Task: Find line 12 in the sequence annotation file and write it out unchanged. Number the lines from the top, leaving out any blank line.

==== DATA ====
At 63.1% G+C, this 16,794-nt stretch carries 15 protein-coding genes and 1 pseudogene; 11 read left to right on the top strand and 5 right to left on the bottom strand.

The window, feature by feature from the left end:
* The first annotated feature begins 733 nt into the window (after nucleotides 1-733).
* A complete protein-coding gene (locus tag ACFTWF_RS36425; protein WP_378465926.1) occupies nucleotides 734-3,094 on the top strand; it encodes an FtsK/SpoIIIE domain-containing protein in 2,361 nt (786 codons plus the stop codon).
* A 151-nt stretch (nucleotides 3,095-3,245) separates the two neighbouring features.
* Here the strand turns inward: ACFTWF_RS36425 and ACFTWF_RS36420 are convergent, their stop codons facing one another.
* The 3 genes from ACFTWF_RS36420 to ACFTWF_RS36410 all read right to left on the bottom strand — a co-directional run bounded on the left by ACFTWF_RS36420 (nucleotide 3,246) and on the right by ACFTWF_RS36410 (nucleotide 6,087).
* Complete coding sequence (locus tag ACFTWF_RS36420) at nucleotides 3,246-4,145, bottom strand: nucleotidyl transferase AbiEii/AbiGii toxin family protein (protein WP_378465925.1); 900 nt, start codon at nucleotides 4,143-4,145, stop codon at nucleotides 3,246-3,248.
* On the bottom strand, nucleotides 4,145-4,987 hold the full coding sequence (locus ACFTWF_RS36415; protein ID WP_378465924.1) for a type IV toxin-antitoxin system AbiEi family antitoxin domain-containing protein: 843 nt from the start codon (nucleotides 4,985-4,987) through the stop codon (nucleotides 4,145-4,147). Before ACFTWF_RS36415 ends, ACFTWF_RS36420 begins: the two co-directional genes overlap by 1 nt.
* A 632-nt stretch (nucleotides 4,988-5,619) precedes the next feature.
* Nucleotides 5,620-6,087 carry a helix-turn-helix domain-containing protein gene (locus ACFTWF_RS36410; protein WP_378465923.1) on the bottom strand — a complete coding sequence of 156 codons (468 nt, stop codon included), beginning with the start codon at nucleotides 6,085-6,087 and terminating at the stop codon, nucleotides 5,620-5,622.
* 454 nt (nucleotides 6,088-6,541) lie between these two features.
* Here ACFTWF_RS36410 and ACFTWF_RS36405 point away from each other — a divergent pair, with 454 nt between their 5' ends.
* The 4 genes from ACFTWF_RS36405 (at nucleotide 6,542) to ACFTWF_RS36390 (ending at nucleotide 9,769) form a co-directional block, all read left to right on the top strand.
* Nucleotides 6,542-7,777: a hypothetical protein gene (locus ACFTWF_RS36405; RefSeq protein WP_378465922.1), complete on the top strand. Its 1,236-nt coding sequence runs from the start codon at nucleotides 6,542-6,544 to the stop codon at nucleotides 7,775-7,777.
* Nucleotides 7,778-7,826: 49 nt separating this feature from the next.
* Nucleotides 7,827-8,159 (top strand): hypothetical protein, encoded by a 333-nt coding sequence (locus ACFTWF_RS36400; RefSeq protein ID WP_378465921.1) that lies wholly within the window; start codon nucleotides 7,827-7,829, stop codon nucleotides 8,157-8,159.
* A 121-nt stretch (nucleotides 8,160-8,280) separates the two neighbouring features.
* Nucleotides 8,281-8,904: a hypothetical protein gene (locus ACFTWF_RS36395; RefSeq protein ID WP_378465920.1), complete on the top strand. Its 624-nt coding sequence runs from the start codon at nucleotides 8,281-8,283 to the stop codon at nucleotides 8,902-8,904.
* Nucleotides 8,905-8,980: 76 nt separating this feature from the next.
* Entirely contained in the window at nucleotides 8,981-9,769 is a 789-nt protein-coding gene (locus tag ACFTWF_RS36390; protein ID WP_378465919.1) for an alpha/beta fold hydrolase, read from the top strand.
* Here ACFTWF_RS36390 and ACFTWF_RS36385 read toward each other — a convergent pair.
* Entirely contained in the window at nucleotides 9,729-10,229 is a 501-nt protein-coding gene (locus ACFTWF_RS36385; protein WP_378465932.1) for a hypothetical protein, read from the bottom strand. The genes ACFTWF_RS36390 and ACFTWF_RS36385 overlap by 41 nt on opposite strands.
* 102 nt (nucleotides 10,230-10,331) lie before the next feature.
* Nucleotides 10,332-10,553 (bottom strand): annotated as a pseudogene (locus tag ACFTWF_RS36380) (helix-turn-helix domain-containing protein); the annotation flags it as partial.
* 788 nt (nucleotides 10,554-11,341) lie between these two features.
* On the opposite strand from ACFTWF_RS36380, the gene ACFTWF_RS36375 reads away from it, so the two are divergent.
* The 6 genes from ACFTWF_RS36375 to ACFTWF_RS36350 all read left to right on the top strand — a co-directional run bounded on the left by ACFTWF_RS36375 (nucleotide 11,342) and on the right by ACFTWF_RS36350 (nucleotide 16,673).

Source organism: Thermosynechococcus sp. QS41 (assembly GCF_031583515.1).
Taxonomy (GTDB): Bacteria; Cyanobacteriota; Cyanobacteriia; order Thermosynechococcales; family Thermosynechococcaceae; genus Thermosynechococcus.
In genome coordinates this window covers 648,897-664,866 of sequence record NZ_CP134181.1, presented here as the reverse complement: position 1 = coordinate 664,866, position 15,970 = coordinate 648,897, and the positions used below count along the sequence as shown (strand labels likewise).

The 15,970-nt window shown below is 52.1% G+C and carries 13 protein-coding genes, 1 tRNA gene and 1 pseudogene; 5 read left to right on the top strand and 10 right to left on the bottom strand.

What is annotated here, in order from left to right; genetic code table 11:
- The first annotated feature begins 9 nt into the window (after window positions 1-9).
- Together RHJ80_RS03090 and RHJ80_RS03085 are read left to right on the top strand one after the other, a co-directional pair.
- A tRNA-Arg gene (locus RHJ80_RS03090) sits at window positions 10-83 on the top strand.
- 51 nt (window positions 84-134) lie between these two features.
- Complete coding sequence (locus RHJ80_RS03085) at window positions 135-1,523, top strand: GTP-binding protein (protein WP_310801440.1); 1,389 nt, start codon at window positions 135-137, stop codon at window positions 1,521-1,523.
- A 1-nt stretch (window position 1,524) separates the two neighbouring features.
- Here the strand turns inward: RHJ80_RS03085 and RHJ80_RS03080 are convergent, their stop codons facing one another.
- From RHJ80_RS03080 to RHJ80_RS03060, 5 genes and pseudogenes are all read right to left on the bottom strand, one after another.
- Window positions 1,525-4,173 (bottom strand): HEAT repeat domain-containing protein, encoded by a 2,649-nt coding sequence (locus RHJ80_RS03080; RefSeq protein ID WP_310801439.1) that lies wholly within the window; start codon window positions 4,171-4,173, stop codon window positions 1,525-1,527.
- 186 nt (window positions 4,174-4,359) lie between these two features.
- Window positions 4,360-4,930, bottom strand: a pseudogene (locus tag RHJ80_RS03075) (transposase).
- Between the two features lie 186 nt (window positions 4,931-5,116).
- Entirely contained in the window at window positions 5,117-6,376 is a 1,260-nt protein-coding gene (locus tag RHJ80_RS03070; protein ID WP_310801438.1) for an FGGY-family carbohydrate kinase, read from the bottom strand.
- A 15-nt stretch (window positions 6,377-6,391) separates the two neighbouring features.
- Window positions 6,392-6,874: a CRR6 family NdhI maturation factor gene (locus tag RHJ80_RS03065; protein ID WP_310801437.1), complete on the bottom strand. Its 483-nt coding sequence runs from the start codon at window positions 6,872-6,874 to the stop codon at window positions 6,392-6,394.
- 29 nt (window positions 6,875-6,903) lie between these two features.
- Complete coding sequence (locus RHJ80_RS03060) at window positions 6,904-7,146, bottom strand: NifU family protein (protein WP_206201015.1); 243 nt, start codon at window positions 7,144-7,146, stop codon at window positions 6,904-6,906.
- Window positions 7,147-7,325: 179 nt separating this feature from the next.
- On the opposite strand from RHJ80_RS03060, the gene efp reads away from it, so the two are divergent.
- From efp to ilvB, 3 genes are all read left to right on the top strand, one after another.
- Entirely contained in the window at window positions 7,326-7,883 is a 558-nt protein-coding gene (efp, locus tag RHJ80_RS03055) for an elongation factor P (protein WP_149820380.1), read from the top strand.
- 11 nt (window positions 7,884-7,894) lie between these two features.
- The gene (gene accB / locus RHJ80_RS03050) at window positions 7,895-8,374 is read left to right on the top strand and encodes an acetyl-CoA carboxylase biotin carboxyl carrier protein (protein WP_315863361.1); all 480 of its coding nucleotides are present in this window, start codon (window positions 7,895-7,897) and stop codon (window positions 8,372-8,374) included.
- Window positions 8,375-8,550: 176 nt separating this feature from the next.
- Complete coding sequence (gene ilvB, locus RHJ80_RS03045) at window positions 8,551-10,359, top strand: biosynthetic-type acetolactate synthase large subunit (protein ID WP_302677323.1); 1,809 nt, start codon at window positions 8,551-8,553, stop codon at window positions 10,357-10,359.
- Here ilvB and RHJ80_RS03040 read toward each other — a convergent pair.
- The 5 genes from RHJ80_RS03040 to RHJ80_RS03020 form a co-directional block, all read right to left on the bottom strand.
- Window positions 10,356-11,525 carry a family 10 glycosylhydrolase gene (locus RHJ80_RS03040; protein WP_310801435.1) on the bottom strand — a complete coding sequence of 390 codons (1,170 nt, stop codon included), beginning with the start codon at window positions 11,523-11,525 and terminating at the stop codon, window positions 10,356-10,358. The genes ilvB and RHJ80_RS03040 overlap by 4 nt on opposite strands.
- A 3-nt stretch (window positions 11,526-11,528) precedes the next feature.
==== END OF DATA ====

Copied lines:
* 454 nt (nucleotides 6,088-6,541) lie between these two features.